How stem cell treatment can help with leukaemia
by Wideacademy - 29 October, 2017
- Stem Cell Transplant
- Blood cancer
- Cord blood
When Keegan Doheney was two years old he was diagnosed with leukaemia; a cancer affecting cells in the blood.
Thankfully, doctors were able to get his cancer into remission. While his family remained optimistic about the future they were aware that there was the possibility of a relapse.
When Keegan’s mother Wendy became pregnant again she decided to bank the baby’s cord blood.
Speaking about the decision to bank her son Keldan’s cord blood Wendy said, “Keegan was in great shape, went through all his chemo and came out healthy. So I never thought in my wildest dreams that we would need it.”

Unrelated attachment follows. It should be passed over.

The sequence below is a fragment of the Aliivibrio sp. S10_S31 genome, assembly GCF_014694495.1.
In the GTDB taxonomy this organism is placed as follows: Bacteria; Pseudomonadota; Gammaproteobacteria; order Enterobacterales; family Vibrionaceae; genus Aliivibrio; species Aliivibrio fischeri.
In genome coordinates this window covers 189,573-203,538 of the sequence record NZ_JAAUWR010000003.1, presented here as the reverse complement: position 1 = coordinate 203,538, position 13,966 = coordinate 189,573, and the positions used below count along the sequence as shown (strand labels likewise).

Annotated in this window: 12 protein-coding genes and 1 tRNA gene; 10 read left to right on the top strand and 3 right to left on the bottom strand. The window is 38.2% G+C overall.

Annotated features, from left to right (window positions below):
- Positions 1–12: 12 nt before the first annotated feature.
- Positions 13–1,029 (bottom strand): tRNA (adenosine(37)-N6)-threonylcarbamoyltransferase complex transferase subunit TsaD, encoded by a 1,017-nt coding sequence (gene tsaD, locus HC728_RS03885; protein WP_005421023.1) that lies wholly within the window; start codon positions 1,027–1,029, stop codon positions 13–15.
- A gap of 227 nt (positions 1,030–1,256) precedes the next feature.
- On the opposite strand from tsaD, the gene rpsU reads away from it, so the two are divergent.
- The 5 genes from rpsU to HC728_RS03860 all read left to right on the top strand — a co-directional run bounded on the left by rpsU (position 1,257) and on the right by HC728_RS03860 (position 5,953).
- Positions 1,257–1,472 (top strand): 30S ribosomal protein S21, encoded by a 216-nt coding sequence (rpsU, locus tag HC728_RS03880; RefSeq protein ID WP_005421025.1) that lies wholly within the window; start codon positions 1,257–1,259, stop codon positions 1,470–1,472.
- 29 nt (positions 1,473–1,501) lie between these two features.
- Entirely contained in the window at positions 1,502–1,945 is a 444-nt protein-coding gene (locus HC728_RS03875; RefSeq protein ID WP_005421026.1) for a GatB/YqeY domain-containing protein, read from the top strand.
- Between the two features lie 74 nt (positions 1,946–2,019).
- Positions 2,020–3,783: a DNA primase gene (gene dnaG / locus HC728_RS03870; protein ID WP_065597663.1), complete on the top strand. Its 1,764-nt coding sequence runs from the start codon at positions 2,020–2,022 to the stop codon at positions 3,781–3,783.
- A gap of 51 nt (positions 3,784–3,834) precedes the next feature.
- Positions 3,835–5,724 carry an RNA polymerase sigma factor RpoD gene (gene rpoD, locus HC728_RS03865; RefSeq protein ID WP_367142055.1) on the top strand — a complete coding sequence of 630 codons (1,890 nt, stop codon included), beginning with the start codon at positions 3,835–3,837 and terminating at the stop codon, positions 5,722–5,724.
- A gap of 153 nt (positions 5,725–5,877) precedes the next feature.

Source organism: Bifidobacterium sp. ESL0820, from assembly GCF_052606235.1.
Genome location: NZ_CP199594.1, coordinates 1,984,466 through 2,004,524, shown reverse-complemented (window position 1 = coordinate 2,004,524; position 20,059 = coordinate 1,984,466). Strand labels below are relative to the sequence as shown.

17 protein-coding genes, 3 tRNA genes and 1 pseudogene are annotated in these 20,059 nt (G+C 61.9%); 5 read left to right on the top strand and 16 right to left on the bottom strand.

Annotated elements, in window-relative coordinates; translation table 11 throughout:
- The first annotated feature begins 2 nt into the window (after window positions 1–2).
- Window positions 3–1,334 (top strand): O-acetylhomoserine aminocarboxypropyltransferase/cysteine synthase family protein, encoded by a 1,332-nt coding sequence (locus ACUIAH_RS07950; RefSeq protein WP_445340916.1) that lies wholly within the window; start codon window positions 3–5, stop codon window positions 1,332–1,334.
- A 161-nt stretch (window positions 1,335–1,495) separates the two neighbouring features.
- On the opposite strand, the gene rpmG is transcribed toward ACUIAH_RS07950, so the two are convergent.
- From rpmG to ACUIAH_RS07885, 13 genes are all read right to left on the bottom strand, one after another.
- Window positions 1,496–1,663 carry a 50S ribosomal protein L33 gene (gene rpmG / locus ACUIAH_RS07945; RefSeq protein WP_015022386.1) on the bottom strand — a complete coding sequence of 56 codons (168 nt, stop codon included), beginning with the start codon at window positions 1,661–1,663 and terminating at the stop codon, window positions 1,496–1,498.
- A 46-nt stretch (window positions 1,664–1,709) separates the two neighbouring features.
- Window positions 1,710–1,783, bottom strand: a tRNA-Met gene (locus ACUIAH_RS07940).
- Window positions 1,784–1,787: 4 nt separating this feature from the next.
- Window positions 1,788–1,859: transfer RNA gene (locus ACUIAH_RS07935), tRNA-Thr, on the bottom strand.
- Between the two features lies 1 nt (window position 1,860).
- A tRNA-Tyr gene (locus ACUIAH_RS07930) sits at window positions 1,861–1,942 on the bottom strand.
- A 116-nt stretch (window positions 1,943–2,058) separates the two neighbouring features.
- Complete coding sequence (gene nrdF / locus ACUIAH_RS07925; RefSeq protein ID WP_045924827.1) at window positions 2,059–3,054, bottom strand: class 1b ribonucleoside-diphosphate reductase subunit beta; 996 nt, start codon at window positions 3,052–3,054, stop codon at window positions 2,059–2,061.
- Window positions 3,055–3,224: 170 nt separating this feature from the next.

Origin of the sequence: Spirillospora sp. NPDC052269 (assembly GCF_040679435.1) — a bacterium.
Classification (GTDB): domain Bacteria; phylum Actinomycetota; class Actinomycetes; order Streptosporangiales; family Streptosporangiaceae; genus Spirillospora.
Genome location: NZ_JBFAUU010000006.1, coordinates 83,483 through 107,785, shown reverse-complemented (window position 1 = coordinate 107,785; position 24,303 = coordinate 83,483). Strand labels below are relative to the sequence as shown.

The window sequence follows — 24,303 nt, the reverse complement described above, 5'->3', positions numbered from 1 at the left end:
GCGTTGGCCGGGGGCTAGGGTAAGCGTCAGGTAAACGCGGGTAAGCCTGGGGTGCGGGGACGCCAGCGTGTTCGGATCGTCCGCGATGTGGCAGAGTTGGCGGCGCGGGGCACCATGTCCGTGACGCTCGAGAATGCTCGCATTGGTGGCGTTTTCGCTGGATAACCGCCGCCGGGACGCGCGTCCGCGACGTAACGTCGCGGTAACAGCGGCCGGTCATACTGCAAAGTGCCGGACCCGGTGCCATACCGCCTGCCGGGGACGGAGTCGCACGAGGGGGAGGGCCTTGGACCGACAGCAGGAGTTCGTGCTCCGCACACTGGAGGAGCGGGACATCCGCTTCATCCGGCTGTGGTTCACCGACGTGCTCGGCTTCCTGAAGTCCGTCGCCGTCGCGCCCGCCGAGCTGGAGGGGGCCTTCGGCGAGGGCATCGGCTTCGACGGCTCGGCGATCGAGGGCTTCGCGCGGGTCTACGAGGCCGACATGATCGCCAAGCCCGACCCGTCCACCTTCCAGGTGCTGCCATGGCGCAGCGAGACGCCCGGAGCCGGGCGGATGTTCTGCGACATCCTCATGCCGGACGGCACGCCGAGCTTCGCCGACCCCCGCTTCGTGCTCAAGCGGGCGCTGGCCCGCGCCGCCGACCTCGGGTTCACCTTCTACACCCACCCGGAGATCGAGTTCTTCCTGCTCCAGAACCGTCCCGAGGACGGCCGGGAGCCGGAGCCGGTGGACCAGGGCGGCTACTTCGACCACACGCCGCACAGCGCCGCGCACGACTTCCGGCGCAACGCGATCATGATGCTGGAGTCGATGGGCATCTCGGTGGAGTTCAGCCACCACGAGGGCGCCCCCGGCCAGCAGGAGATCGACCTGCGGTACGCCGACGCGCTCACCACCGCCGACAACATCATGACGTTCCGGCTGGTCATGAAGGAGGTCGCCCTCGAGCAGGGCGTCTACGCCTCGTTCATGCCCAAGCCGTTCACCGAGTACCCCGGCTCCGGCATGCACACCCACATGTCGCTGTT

When Keegan was in kindergarten, Wendy instinctively knew there was something wrong. “He relapsed with leukaemia when he was five and a half and that turned his odds into a 50% chance of survival”, said Wendy.
The doctors decided that a transplant was the right option to treat Keegan’s leukaemia.
Thankfully, Keldan was a perfect match to donate stem cells to Keegan for the transplant. Because Wendy had decided to store Keldan’s cord blood the stem cells were in storage ready to be used.
Bone marrow stem cells have a 25% chance of being a match between siblings versus cord blood stem cells which have a 50% chance of being a match between siblings.
Additionally, a study found that the one-year survival rate for patients treated with a sibling’s cord blood stem cells is approximately 63%. With cord blood from an unrelated donor, the survival rate drops to 29%.
“I’ve been healthy ever since I was five and a half because of my transplant I got from my little brother and his cord blood. So basically my little brother saved my life”, said Keegan speaking about the transplant. “If it weren’t for him, I wouldn’t be here.”